By Tracey Eaton (alongthemalecon.blogspot.com)
HAVANA TIMES — Alan Gross envisioned setting up satellite Internet connections for Cuban Jews in Havana and six other provinces, then expanding his effort to include as many as 30,000 Masons at more than 300 lodges across the country.
Cuban Jews had “strategic value” in the democracy project because of their religious, financial and humanitarian ties to the United States, Gross said in an October 2008 memo filed this month in U.S. District Court.
Jewish synagogues were a “secure springboard through which information dissemination will be expanded,” Gross wrote in the 27-page memo to his former employer, DAI, a federal contractor in Bethesda, Md.
The memo and other documents filed this month in U.S. District Court give new details about the original scope of the multimillion-dollar project, which was designed to go far beyond helping Jews connect to the Internet as the State Department has repeatedly suggested.
Gross, 63, and his wife, Judy, are suing DAI for $60 million, saying that the contractor failed to prepare Gross for his risky mission, resulting in his capture in 2009. DAI has denied the accusation and says it isn’t to blame for the subcontractor’s jailing.
Cuban authorities arrested Gross in December 2009. He was convicted of crimes against the state and sentenced to 15 years in prison.
His 2008 memo said U.S.-based humanitarian organizations that take computers and other supplies to Jews in Cuba could be useful in DAI’s democracy project. One possible implication is that these groups could be used, perhaps unwittingly, to shuttle equipment to Cuba, although Gross doesn’t explain in detail what he had in mind.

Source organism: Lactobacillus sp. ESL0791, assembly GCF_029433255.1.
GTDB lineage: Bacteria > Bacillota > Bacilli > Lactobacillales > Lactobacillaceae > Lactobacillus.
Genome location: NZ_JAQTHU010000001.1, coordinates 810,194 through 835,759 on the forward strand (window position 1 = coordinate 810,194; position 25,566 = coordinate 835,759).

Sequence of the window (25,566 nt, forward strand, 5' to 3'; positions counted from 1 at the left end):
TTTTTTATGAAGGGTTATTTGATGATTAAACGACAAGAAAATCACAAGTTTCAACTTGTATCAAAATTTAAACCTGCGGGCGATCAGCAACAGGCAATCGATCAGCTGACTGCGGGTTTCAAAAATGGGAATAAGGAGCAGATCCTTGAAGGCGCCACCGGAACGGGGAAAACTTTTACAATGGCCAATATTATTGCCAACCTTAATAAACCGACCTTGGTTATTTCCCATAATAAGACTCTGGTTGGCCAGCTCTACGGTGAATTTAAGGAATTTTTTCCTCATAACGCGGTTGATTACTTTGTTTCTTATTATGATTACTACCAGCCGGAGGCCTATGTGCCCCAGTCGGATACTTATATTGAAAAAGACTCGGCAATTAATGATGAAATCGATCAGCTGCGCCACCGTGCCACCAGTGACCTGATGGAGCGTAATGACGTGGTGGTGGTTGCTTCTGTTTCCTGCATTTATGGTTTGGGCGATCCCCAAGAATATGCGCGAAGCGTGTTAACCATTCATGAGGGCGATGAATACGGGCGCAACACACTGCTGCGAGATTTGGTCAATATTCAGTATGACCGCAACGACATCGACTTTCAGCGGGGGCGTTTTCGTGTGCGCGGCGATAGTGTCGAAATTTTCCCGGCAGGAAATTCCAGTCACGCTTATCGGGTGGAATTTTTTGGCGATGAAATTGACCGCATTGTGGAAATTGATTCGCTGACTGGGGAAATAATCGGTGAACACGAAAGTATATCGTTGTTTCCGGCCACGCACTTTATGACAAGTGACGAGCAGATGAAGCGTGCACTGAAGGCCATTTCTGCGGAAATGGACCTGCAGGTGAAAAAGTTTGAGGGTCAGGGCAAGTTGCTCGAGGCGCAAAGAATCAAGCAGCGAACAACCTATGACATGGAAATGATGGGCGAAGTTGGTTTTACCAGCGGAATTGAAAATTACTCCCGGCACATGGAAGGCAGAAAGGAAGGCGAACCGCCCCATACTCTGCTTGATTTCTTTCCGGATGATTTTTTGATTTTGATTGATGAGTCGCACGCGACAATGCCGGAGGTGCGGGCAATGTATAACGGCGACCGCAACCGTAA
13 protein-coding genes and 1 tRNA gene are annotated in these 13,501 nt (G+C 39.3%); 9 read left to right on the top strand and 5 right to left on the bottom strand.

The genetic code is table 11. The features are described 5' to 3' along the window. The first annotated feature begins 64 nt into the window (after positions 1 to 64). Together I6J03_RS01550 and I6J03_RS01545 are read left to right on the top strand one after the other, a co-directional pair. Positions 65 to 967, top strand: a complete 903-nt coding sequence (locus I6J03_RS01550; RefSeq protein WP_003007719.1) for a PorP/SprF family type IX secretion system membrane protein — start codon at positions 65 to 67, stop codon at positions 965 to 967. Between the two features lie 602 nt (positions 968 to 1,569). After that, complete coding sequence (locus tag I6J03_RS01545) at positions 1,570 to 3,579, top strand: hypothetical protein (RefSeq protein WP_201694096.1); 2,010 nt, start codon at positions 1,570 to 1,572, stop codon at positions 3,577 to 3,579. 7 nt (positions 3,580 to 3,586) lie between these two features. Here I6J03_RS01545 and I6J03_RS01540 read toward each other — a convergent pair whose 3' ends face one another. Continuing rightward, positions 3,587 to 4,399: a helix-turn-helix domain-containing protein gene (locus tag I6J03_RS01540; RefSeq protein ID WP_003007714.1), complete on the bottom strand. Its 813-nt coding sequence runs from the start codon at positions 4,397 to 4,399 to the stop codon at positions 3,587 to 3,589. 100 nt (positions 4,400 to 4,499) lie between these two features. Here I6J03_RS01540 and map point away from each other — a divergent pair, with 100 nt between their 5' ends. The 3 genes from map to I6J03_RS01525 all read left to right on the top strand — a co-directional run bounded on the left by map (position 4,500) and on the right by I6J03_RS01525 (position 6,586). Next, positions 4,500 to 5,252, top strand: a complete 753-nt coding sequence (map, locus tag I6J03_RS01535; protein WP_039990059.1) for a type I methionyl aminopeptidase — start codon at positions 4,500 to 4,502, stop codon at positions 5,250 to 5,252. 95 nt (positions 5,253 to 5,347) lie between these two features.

He writes that Cuban Jews and later Masons could help DAI establish an information and communications technologies “foothold.”
These groups are likely targets for successfully establishing a low-profile ICT foothold. Both have extended organizational networks and communities throughout the island and both are connected and/or have strong institutional relationships with US faith-based and humanitarian organizations that frequently sponsor Island missions.
In his proposal to DAI, Gross proposed setting up Internet sites at 12 Jewish synagogues in the provinces of Havana, Villa Clara, Cienfuegos, Guantanamo, Granma, Camagüey and Santiago de Cuba. Some 1,800 men, women and youth were members of the synagogues. They were the initial target of the democracy project. Gross wrote: